The Sisterhood of Bet Torah in New York encloses a monetary contribution to the SCLC to assist with the "heavy financial expenditures" the organization has faced recently.

Wednesday, May 5, 1965

Letter from Chris Folcker to Joan Daves Regarding MLK Recording


In this letter, Chris Folcker informs Joan Daves of the limitations of the grammophone record with Dr. King and Harry Belafonte produced in Stockholm.

Friday, January 13, 1967

Adverse Letter to MLK

In this letter, opposition is asserted as the author places into question Dr. King's decency and religion.

Letter from Irene S. Heath to MLK


Professor Irene Heath writes from Uruguay to suggest white missionary activity in Africa end, and that Dr. King and other black Christian leaders return to Africa to do missionary work there.

Monday, December 28, 1964

Telegram from Walter T. Dixon to MLK


Walter T. Dixon, a City Councilman from Baltimore, congratulates Dr. King on receiving the Nobel Peace Prize.

Saturday, October 17, 1964

Letter from Benjamin Mays to Editors of the New York Times


In this letter, Mays addresses the editors of the New York Times about an article on equal employment opportunity. Mays states that he was not consulted by the article's author. As a result, he was misquoted. Mays uses the remainder of the article to clarify his position on equal employment programs.

Monday, August 20, 1962

Telegram from MLK to President Johnson about Howard Address


Dr. King writes to President Lyndon B. Johnson expressing appreciation and admiration for his speech at the Howard University Commencement.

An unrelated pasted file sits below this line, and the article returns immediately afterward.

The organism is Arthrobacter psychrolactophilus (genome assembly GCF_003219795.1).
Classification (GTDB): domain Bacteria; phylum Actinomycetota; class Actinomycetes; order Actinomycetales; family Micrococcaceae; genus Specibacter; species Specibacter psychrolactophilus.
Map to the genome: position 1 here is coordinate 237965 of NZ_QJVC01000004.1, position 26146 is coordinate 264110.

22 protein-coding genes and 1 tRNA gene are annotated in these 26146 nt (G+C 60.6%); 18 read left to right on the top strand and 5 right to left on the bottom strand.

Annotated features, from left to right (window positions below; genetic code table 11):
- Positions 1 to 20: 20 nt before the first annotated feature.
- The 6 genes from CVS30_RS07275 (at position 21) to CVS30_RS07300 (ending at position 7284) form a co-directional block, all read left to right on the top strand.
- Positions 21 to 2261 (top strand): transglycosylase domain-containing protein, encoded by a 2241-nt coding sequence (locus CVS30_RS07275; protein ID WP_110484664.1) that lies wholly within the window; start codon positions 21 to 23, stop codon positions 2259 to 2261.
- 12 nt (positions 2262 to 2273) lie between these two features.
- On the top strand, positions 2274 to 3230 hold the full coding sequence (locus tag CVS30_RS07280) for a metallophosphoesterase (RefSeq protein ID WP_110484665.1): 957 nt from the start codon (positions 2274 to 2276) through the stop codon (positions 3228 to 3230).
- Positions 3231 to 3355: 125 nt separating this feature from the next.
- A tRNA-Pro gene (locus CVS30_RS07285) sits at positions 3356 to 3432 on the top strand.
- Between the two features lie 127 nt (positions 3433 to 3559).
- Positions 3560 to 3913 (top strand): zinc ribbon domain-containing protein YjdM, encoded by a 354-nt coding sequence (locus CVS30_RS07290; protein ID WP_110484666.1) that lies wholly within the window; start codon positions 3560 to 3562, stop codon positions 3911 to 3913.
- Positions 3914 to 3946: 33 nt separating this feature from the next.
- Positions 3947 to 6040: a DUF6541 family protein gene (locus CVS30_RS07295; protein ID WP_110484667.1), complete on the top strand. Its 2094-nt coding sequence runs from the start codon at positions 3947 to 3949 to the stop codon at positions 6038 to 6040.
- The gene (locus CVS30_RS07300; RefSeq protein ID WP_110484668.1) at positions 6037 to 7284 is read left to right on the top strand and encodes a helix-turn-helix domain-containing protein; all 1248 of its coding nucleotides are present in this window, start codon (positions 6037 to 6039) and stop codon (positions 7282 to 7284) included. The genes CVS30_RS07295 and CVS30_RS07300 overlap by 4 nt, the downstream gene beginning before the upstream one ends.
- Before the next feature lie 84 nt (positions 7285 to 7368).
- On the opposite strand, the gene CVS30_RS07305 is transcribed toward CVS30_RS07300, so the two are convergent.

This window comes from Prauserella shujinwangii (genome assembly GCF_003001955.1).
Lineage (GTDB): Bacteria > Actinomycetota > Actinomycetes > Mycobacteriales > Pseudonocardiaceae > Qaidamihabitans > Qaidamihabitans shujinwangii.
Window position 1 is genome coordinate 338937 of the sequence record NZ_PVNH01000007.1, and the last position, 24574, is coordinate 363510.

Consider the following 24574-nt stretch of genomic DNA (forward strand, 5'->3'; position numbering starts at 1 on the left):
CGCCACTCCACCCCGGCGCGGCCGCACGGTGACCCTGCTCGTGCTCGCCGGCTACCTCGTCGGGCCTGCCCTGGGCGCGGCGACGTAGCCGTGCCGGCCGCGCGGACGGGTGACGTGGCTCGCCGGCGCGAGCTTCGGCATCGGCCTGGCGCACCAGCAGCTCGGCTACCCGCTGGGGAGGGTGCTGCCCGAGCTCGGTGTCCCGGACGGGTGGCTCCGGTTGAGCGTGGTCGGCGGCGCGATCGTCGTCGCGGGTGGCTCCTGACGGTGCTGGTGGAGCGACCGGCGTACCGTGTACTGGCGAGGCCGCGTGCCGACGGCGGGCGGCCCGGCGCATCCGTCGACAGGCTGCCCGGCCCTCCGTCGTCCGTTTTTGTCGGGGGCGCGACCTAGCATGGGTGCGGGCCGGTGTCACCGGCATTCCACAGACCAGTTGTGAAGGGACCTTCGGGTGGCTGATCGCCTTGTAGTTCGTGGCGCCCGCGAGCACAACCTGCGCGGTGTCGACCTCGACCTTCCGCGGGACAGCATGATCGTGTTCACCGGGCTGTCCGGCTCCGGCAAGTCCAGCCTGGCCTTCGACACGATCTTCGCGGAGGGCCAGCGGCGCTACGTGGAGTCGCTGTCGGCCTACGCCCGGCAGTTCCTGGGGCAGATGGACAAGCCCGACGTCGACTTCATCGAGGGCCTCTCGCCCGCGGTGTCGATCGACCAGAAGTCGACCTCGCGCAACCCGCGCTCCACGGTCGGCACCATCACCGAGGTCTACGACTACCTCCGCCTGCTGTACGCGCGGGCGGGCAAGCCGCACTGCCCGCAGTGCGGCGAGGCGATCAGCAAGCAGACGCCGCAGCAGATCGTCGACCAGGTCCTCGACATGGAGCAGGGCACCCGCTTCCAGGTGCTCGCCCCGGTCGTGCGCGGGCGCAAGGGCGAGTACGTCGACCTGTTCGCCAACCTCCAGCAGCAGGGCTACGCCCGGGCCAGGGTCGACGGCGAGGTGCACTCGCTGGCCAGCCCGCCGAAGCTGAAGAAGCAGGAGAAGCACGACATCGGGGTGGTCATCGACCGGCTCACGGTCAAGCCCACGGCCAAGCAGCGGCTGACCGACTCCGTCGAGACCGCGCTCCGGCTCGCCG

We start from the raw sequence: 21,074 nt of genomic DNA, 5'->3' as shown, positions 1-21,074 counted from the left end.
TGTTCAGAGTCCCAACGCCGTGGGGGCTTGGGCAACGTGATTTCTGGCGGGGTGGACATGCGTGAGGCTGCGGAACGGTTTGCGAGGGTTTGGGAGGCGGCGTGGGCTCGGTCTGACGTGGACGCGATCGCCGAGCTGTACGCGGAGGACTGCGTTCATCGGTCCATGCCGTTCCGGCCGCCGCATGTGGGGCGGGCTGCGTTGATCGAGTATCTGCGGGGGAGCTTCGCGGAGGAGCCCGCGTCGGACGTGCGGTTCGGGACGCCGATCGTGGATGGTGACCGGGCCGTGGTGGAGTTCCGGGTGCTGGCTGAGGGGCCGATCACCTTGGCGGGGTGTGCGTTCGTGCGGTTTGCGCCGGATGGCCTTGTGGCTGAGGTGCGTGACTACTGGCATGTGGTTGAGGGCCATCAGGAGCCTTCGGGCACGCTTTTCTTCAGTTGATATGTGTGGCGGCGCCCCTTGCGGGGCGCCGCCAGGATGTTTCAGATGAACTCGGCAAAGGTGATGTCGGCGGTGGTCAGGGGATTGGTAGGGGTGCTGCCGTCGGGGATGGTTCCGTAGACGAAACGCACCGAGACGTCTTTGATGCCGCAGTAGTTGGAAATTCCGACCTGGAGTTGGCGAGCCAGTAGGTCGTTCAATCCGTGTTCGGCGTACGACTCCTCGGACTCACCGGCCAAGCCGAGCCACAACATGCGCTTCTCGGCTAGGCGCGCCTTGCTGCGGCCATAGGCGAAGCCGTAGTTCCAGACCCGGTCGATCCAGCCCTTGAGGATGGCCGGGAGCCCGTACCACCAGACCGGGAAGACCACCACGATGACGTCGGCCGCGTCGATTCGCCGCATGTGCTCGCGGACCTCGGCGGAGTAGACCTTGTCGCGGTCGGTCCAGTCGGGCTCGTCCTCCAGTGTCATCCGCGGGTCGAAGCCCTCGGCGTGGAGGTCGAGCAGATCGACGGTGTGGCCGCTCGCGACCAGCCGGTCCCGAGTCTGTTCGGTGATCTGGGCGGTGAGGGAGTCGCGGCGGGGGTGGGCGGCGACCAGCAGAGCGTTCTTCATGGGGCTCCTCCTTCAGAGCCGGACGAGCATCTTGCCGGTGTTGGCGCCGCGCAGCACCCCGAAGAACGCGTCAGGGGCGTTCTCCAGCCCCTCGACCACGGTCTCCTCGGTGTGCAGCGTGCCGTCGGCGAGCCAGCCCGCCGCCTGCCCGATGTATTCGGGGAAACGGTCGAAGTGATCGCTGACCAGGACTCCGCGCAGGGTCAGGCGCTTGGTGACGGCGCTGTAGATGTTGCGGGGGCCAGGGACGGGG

Monday, June 7, 1965

Letter from Dudley Babcock to MLK


Dudley P. Babcock writes to Dr. King to assure him he supports his civil rights leadership but questions his involvement in the Vietnam War protests. Babcock reminds Dr. King that there are always pacifists who might need to accept war in order to prevent more war, citing the example of Neville Chamberlain and the escalation of violence in World War II.

Saturday, October 14, 1967

Letter from Dora McDonald to Mrs. E. A. Larson


Dora McDonald notifies Mrs. E. Larson of Dr. King's absence and informs her that he has never been to Russia, but has no objection to a visit there.

Wednesday, August 14, 1963

Letter and Questionnaire from Ronald B. Lee to MLK

Ronald B. Lee, a student of American University, requests that Dr. King complete a questionnaire concerning the SCLC's involvement in the June White House Conference "To Fulfill These Rights." The questions include how the SCLC was informed of this meeting, the conference, contributions, and more.

Anonymous Letter to MLK


This New York writer castigates Dr. King and refers to him as "the worst phoney [sic] in the country."

Tuesday, December 5, 1967

Letter from Fra Morton Sims to MLK


Dr. King is encouraged to read a US News & World Report article entitled, "One Negro Woman's Advice to Her People." The article approaches the issues of the African American community from an understanding perspective.

Monday, April 3, 1967

Letter from MLK to Boldwen Collins


Dr. King responds to a previous letter sent to him from Miss Boldwen Collins. He clarifies various points that were unclear to Miss Collins pertaining to the overall purpose of the civil rights movement and its effect on the nation. Dr. King explains that Negroes in the North and South want the same things as other human beings: freedom.

Monday, October 21, 1963

Letter from Bella McGregor to MLK


Bella T. McGregor asks Dr. King for a copy of his sermon titled "St. Paul's Letter to American Christians."

Tuesday, October 17, 1961

Letter from Edward Enyedy to MLK


Mr. Enyedy writes to Dr. King to inform him of a mock Presidential convention sponsored by TIME Magazine and asks Dr. King for any campaign material he can provide.

Tuesday, March 26, 1968